Don't forget Barbara Seaman!
I read this New York Times article about the role of pharmaceutical companies in creating a market for treating menopause at about midnight, and I was so appalled that the article doesn't mention journalist and women's health activist Barbara Seaman that I couldn't sleep and got out of bed at 1 a.m. to write this post. What the New York Times is pointing out at the end of 2009, Barbara Seaman started to write about in the 1960s, publishing her first of several books on the topic of the dangers of synthetic hormones -- The Doctor's Case Against the Pill -- in 1969. Her book sparked the 1970 Senate hearings about the safety of the birth control pill, which resulted in an FDA warning to users of the Pill -- the first warning label for any prescription drug. (Later books, such as the 1977 Women and the Crisis is Sex Hormones and the 2003 The Greatest Experiment Ever Performed on Women, focused specifically on the treatment of menopause with hormones.)
Seaman -- who had been a columnist for women's magazines -- came to women's health activism from the perspective of patient advocacy. She noticed that not only were pharmaceutical companies loathe to give information about the risks and side effects of their products, but even doctors were complicit in keeping information from their patients. Having personally encountered the "don't worry your pretty little head about it" response from doctors, she later heard the even more insulting justification from doctors that if they shared information on the possible side effects of the pill with their patients, they'd have to deal with the panic and hysteria of countless suggestible women, all sure they were suffering from these symptoms.
Seaman argued for a patient's right to be informed, but also for women's authority about their own bodies. In doing so, she became a feminist pioneer in the field of women's health activism. She co-founded the National Women's Health Network in 1975 and devoted her life to being a "muckraker" in the best sense of the word, providing information to women and challenging doctors and the pharmaceutical industry on their silences and investments in keeping certain information from patients. She felt the impact of those investments very personally, as she was blacklisted from several magazines due to pressure from their pharmaceutical advertisers.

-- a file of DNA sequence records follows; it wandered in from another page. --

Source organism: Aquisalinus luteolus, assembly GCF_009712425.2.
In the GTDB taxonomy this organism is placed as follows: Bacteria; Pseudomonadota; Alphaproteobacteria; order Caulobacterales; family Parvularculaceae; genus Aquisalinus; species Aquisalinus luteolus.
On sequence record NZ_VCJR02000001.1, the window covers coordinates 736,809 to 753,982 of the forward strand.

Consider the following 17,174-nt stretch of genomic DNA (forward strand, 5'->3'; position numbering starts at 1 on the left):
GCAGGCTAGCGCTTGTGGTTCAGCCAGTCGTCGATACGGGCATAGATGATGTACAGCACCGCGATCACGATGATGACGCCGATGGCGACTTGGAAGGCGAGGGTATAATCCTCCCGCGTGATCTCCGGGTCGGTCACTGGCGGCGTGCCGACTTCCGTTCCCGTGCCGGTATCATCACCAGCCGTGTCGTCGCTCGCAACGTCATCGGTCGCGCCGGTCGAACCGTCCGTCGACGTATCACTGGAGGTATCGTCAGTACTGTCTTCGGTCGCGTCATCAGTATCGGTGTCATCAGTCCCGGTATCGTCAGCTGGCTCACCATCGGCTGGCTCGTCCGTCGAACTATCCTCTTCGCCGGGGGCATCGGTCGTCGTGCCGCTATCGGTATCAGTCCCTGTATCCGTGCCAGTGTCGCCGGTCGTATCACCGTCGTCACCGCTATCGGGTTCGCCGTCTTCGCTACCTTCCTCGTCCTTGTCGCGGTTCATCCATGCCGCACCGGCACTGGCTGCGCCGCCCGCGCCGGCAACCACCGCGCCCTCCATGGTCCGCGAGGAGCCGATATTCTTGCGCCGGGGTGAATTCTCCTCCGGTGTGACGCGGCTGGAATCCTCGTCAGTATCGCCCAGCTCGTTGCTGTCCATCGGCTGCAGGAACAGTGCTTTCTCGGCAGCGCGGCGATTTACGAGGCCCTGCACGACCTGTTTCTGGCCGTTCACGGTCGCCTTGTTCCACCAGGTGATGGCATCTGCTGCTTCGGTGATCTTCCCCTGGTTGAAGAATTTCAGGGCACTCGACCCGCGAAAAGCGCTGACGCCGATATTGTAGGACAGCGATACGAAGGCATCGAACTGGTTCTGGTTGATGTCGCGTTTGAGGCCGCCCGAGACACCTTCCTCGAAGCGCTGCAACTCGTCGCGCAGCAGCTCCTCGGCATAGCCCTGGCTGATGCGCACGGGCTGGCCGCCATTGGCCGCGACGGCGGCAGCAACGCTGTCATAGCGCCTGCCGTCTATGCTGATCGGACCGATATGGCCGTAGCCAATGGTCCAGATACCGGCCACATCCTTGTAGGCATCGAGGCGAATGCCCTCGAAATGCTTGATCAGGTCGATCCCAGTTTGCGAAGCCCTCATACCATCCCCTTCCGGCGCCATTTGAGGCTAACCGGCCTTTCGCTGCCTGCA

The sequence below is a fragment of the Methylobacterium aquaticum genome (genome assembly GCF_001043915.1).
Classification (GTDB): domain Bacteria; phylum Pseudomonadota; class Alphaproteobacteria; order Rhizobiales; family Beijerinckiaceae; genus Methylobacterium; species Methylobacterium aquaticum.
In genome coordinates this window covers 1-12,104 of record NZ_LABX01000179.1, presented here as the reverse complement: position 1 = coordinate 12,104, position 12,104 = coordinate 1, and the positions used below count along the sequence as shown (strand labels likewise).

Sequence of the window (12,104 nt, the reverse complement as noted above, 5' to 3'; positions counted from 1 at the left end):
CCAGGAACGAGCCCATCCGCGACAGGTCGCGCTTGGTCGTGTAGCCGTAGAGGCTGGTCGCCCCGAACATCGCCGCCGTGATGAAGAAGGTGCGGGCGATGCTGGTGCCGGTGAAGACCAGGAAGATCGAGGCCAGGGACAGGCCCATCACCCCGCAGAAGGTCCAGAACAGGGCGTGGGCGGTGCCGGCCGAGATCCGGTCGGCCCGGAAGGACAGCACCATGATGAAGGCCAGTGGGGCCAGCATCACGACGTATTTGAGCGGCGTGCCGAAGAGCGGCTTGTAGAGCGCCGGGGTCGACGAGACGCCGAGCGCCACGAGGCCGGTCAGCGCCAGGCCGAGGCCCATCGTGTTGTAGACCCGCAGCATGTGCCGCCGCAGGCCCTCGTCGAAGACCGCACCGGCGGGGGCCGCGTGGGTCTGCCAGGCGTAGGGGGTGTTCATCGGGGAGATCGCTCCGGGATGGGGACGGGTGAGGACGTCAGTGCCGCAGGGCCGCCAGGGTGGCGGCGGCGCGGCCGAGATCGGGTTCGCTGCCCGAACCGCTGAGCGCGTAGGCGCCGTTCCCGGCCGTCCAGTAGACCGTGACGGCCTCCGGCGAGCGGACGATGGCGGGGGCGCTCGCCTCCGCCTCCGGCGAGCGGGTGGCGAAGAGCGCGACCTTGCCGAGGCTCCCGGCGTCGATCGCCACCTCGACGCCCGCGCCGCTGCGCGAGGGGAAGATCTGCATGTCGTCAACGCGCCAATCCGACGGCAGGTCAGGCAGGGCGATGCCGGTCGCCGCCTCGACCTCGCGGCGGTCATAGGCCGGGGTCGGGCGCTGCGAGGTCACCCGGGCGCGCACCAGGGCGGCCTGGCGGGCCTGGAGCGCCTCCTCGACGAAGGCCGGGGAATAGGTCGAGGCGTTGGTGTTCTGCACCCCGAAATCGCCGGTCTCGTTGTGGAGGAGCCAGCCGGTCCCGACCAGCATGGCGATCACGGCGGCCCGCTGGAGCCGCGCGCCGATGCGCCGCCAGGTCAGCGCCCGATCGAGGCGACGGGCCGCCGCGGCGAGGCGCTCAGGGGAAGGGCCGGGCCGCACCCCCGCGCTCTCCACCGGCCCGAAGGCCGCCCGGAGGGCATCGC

I'm upset about Seaman's omission from the NY Times piece first of all because it makes invisible the contributions of this smart, brave, determined woman. It's shoddy journalism not to mention her; she was, for example, one of the first people to take on Dr. Robert Wilson and his Feminine Forever, featured prominently in the article and the accompanying illustration. It's also a step backwards for women's history. We lose a powerful role model and a significant piece of our history if we forget Barbara Seaman.
We lose something else, too, if we leave out the story of Barbara Seaman: the importance of the patient advocate/activist in general. What we're left with is a story about doctors, researchers, and business people. Patients enter the story as litigants, who have their place in health activism, to be sure, but it's a limited one. In this era of attempted health reform, we can't forget the role of the bold, loud, pushy activists like Barbara Seaman, the ones who never let the issue drop. Sadly, Barbara is no longer with us, but I hope her story and example will inspire generations of health activists to take up her work where she left off, keeping the story in the news and holding toes to the fire.